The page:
As a company steeped in diversity, equity and inclusion, Brand Labs is excited to once again celebrate Black History Month, the annual celebration of achievements by African Americans and a time for recognizing their central role in U.S. history.
The brainchild of noted Harvard-trained historian Carter G. Woodson, and other prominent African Americans, every U.S. president since 1976 has officially recognized February as the month the country – even Canada and U.K. – serve to extoll the contributions of those who’ve made their mark on not only history, but black history.
This year, we are highlighting the innovators who were (and still are) noted and instrumental for bringing technology to the forefront, helping make it what it is today. Appropriate, too, since a 2013 survey revealed that approximately only 1% of tech entrepreneurs in Silicon Valley are black.
We kick off the list of innovators with the first documented inventor, Thomas Jennings. Born in 1791, Jennings was only 30 years old when he was granted a patent for his invention, a dry-cleaning process and, subsequently, believed to be the first African American inventor to receive a patent.
Moving into the digital age, inventor Mark Dean (along with his co-creator), helped develop the once-ubiquitous IBM PC, holding three of IBM’s nine original patents. Their invention paved the way for the growth in the information technology industry, allowing us to plug into our computers peripherals like disk drives, video gear, speakers, and scanners. In 1999, he sought to create a voice-activated tablet, and wrote in 2011 that he uses a tablet as his primary computer. Dean is now the CTO for IBM Middle East and Africa. Dean received his undergraduate degree from University of Tennessee in electrical; his MSEE from Florida Atlantic University; and his Ph.D. in electrical engineering from Stanford University.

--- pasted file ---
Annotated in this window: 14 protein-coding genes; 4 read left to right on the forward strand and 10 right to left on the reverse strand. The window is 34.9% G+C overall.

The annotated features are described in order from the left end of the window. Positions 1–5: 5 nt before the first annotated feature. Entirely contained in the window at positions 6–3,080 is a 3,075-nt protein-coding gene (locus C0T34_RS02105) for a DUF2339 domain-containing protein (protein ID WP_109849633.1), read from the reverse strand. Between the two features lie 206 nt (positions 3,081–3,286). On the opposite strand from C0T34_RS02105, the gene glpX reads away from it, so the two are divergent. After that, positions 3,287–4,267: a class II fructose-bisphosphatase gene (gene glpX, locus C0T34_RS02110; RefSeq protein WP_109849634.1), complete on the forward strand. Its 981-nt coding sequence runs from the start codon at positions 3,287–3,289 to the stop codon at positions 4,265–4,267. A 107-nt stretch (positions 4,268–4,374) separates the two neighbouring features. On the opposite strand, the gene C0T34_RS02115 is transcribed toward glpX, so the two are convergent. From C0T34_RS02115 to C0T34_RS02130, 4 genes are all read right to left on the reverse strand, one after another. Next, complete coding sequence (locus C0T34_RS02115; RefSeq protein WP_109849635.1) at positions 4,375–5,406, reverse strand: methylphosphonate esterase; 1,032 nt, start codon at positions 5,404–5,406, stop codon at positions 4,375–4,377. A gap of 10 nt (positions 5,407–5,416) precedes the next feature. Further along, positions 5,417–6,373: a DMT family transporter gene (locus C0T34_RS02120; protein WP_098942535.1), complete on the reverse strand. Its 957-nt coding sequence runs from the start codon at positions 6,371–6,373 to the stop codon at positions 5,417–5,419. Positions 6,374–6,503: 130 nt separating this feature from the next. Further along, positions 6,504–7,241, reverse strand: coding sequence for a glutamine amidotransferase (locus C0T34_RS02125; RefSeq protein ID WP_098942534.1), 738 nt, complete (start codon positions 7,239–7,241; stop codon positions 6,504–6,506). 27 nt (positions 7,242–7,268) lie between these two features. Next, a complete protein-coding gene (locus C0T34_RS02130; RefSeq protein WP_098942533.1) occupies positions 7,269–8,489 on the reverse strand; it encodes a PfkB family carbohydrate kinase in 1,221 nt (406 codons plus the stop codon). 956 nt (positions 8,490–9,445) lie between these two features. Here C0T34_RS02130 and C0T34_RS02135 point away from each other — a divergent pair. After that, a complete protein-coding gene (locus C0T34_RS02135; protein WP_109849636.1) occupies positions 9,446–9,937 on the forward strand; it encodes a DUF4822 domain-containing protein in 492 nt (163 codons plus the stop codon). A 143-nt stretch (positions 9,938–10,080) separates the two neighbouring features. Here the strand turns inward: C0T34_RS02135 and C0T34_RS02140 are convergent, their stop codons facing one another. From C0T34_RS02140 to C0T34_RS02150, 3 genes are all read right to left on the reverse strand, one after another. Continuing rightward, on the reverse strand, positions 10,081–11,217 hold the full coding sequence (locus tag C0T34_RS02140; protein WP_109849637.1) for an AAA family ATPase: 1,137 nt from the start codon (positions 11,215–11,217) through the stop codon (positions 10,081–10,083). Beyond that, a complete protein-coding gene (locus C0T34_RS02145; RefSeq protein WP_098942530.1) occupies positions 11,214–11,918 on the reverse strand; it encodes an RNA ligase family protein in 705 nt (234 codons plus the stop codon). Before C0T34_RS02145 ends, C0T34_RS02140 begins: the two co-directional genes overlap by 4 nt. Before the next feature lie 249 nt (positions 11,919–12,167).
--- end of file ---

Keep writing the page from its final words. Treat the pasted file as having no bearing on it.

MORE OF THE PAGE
In 1996, Dean would be named an IBM fellow and in 1997 he received the Black Engineer of the Year President’s Award. Dean holds more than 20 patents and was inducted into the National Inventors Hall of Fame in 1997.
Piggybacking off Dean is Dr. Frank Crossley, also an electrical engineer and a pioneer in the field of titanium metallurgy. In the 50s, few African Americans were visible in the engineering fields, but Crossley excelled in his field. He received seven patents—five in titanium base alloys that greatly improved the aircraft and aerospace industry.
And don’t think only men dominated the technology space. Women also paved the way for many advances still employed today. Notably, Valerie Thomas, inventor of the patented illusion transmitter that transmits by cable or electromagnetic means a three-dimensional, real-time image–NASA adopted the technology. She received several NASA awards, including the Goddard Space Flight Center Award of Merit and the NASA Equal Opportunity Medal. (We’d be remiss not to recall “Hidden Figures,” the movie about African American female mathematicians who worked during the Space Race).
For more than 200 years, the contributions of black innovators, everything from major advances in agriculture, transportation and communications to cosmetics, manufacturing, and electricity, have been undeniable.
Brand Labs salutes yesterday’s, today’s and tomorrow’s innovators. Day in and day out, their contributions are undeniable.
Until next time, we’ll leave you with what many consider the Top 20 Notable Black Innovators in Technology.
1. Frank Greene
Developed high-speed computer systems in the 1960s. He also founded the software companies Technology Development Corp. and ZeroOne Systems, Inc.
2. Roy Clay Sr.
Silicon Valley pioneer, research and development director of Hewlett-Packard (HP)’s computer division, working on the design and construction of the company’s first computers in the 1960s. He later founded Rod-L Electronics, which tests for safety in electrical equipment.
3. Mark Dean
Mark Dean helped develop the once-ubiquitous IBM PC
4. Guion Bluford Jr.